How Door Hardening Helps Improve Church Safety in Your Church Building

There are many areas of a church design that can include hardening to increase safety. The outside of your church building can be “hardened” with the use of attractive and functional bollards to control access to your exterior building perimeter. We’ve discussed the ways interior windows and walls can also be hardened to resist intrusion, especially when applied to protect children’s areas of your church building. Another church safety element to consider is door hardening.

Church Safety through Door Hardening

Most residential doors have a hollow core and easily penetrated. In contrast, there are commercial solid-core wood door options that make good sense for a church building where safety is a priority. Metal doors are another option for improving church safety. In addition to the doors themselves, the door frames can be upgraded from wood to metal to present a stronger defense in case of intrusion.

Modern doors, especially in children’s areas of your church building, can also be installed with an emergency lockdown feature, like those found in many public schools. These allow someone to push a button and have the doors immediately and automatically close and lock. Especially when there is also ballistic film installed over any windows in the doors or walls, humans will find it very difficult to get into one of these well-protected rooms in your church building.

Integrating Lockdown Hardware and Shades into Your Church Design

Another option for securing doors that lead to sensitive areas of your church building, like church offices and children’s classrooms, involves lockdown hardware that is manually engaged. As you can see in these photos, lockdown hardware at the bottom of a door can slide into a specially reinforced section of the floor, keeping the door from opening. There are also sleeves that can be installed over a door closer, preventing a door from being opened until the sleeve is removed.

In addition to door hardware, window shades can prove an effective deterrent to intruders. Simply release the Velcro, let the window shade close, turn off the lights, and it will now appear from outside that the room is dark, empty, and unused, since nothing can be seen inside the room.

Putting Together the Church Safety Pieces

There are clearly a number of interior elements to the church safety picture. In our next post, we will put them all together to give you a good sense of how best to keep the interior children’s areas of your church building safe. Each of these elements was discussed in detail, with illustrations, in one of our free i3 webinars. To keep apprised of the latest ideas, insights, and innovations in church safety and church design, we encourage you to sign up for our upcoming church building webinars.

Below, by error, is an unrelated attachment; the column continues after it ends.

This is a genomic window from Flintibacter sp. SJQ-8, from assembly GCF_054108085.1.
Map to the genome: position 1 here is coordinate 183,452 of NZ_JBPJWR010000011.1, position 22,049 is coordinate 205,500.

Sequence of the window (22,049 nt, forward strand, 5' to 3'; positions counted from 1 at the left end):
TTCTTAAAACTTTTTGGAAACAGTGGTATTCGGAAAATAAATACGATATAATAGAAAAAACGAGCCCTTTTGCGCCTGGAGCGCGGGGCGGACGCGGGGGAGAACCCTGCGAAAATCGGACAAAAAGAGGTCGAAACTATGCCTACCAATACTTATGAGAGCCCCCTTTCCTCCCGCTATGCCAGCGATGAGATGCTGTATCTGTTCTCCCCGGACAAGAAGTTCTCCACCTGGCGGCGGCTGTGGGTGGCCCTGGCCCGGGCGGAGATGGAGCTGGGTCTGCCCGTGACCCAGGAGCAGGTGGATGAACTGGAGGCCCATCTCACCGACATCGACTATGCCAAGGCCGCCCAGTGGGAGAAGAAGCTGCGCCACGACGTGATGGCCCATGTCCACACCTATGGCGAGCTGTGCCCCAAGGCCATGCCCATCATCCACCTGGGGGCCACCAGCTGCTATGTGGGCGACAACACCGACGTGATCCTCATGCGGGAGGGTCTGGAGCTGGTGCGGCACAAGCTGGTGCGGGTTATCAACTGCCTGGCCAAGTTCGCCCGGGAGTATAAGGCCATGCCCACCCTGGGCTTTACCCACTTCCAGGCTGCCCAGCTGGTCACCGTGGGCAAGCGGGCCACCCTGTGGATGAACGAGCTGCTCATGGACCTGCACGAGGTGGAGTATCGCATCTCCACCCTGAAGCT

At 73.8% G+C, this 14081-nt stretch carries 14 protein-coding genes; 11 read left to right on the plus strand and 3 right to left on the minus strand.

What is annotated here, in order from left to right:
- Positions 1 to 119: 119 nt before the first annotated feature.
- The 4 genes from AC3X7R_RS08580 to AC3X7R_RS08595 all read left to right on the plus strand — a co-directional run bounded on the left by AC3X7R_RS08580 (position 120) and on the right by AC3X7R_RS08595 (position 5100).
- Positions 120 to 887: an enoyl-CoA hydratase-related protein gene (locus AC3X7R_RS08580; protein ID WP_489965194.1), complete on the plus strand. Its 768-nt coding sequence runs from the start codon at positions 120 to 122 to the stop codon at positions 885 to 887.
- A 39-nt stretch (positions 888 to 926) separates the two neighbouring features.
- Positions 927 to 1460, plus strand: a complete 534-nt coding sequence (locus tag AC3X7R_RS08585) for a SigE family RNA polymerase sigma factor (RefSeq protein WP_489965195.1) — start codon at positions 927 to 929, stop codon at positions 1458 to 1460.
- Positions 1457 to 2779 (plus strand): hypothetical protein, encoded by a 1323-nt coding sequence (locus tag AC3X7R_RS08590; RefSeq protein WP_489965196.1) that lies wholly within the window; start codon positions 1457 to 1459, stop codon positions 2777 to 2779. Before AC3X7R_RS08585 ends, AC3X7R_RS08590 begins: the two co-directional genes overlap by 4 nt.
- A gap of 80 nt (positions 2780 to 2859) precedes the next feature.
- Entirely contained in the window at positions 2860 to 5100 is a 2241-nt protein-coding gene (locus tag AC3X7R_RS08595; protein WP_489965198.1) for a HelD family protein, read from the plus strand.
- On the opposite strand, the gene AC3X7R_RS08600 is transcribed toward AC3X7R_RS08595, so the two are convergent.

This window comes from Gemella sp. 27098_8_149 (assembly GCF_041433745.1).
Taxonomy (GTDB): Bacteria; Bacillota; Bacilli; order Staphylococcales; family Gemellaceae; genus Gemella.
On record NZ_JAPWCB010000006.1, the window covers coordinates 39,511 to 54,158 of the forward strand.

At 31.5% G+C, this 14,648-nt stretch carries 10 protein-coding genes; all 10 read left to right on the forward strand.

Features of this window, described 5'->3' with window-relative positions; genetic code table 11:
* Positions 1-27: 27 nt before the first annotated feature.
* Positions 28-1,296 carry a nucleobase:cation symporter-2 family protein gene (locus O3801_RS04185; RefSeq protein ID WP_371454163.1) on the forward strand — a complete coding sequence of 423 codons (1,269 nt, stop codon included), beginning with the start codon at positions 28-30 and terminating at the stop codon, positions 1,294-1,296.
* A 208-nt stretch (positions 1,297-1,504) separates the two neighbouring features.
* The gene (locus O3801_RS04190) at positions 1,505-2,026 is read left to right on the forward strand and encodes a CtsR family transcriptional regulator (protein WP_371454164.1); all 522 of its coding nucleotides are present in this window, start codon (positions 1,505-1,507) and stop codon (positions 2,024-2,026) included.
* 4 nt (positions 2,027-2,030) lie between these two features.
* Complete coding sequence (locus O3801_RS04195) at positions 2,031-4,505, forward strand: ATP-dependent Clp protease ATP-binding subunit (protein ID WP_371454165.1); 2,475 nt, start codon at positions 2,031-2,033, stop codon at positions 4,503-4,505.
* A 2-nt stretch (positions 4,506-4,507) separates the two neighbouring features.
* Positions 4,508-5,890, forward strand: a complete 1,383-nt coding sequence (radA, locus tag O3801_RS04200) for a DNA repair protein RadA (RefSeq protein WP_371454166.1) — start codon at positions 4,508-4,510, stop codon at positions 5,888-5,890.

2020-02-18T20:08:18+00:00 February 18th, 2020|Church Building, Church Design, Safety, Security|

Church Safety Tips for Integrating Interior Hardening into Your Church Design

Continuing our series on church safety and security, we recently addressed ways to harden the outside of a church building. Now we shift indoors to highlight various ways you can integrate “interior hardening” into your church design to keep people, especially children, safe.

Understanding How Ballistic Film Can Increase Church Safety

One of the more interesting safety products available these days is ballistic film. This material is not bulletproof but puncture resistant. The film is applied to windows and anchored in the window frame. It will resist bigger items that might be used to break glass, such as a block, brick, rock or even an ax.

How is this possible? When a rock is thrown at a window or a glass door that has ballistic film, the glass will shatter. However, the ballistic film holds the shattered glass in place, so it doesn’t fall out. Instead, the glass stays stuck to the film, which is anchored in the window frame. This delays potential intruders for many minutes, and even longer. You can find examples of ballistic film being tested on the Internet, and we have recently helped some churches install it on interior windows in their church buildings.